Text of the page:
Using medical insurance data from the private insurance programme Aid for AIDS, researchers tracked adherence to medication among nearly 2000 HIV-infected adults in nine southern African countries — Botswana, Lesotho, Malawi, Mozambique, Namibia, South Africa, Swaziland, Zambia and Zimbabwe.

The researchers calculated adherence by comparing the number of months a patient was prescribed drugs with the number of months the drugs were actually dispensed from pharmacies.

“We assessed the ability of a simple measure — whether the patient collected their monthly medication on time — to predict virological failure,” says clinical pharmacologist Gary Maartens from South Africa’s Groote Schuur Hospital at the University of Cape Town and an author of the research.

They found that monitoring adherence was more accurate than monitoring changes in CD4 levels to determine whether a patient’s treatment had failed in the first year after starting ARVs.

“If the patient’s adherence to medication was tracked, potential health problems could be red-flagged immediately,” co-author Michael Hislop from Aid for AIDS told SciDev.Net.

He said the system could work within the public health system with the correct technology and systems. At present, however, only the private health sector has the resources to track adherence, and the researchers say more research needs to be carried out into the effectiveness of adherence monitoring in public health clinics.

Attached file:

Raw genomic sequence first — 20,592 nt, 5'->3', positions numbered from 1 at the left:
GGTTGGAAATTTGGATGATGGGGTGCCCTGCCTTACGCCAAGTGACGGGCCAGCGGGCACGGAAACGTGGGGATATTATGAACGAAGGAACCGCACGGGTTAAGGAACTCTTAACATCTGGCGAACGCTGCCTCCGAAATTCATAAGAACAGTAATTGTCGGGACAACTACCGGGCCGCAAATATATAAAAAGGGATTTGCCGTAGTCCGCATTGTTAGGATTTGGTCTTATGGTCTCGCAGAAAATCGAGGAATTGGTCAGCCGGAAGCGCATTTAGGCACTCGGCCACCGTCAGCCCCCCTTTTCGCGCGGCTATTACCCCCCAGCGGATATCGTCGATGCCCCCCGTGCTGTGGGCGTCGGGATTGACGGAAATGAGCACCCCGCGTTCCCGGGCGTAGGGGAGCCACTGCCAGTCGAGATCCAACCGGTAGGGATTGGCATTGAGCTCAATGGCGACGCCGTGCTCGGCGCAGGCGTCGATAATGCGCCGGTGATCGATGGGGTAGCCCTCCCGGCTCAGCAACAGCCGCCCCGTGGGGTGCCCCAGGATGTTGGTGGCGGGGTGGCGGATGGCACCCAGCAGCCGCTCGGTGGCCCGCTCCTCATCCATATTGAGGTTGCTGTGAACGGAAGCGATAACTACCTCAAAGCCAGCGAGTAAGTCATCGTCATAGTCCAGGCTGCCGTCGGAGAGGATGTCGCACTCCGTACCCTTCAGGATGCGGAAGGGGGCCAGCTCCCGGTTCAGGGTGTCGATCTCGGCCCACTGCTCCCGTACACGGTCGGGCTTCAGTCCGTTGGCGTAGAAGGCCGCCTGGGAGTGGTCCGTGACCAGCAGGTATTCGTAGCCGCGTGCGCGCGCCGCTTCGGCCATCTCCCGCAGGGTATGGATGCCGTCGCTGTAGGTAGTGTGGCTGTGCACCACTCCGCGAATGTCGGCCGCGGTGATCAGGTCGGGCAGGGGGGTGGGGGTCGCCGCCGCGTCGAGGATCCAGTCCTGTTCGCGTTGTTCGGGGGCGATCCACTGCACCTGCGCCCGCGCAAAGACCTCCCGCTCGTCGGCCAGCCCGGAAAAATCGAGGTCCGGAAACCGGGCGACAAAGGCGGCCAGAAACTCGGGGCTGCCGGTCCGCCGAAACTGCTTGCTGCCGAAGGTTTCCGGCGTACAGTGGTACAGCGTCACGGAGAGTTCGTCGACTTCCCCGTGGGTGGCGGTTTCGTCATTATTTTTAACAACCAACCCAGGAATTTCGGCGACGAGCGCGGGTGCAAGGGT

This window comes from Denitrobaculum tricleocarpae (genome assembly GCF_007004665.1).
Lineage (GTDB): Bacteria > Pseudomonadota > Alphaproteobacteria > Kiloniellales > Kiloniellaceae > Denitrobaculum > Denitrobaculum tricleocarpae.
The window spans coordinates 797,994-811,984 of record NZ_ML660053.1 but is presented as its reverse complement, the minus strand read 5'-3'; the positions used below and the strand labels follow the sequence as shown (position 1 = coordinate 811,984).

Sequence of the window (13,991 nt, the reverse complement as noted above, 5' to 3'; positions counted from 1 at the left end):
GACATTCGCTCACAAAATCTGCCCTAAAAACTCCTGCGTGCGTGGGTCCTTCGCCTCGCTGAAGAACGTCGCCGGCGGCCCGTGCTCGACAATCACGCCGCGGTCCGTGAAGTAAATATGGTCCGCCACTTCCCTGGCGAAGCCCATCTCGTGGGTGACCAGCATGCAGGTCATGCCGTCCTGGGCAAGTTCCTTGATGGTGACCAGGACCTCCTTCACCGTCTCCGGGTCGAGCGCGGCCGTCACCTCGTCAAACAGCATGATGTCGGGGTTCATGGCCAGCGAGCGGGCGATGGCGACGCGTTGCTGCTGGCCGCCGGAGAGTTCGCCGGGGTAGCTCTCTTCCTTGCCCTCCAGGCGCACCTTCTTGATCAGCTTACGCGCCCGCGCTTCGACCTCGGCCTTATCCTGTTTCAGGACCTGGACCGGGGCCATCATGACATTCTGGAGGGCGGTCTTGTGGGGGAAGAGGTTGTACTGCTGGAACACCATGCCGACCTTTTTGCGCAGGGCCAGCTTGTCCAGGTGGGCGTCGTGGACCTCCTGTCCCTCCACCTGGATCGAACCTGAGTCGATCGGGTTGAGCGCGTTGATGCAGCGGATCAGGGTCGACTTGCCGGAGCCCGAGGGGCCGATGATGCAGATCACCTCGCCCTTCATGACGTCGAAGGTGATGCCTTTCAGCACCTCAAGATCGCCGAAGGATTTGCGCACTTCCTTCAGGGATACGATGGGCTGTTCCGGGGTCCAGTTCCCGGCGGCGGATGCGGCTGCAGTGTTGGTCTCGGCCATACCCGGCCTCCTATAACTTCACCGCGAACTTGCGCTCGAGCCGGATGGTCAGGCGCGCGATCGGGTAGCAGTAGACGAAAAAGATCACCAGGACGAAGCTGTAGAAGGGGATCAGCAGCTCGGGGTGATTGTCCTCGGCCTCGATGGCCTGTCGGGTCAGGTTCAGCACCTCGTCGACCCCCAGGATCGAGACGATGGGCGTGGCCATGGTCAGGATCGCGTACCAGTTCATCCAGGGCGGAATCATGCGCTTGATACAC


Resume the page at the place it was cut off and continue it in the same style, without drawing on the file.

Tracking adherence in order to identify and intervene with vulnerable patients should mark a policy switch, the researchers write, “a reason for clinics to organise these data in a way that can be used in simple algorithmic approaches to patient care”.

The research was published in PLoS Medicine last week (May 20).

Link to paper in PLoS Medicine

 

 

GM COMMERCIALIZATION UPDATE IN EGYPT

Erle Frayne Argonza

 

Magandang araw! Good day!

 

From the Land of the Pharoahs comes a welcome news about genetically-modified crops. It has got to do with the commercialization of a Bt maize variety, a pattern that has already taken off in the Philippines.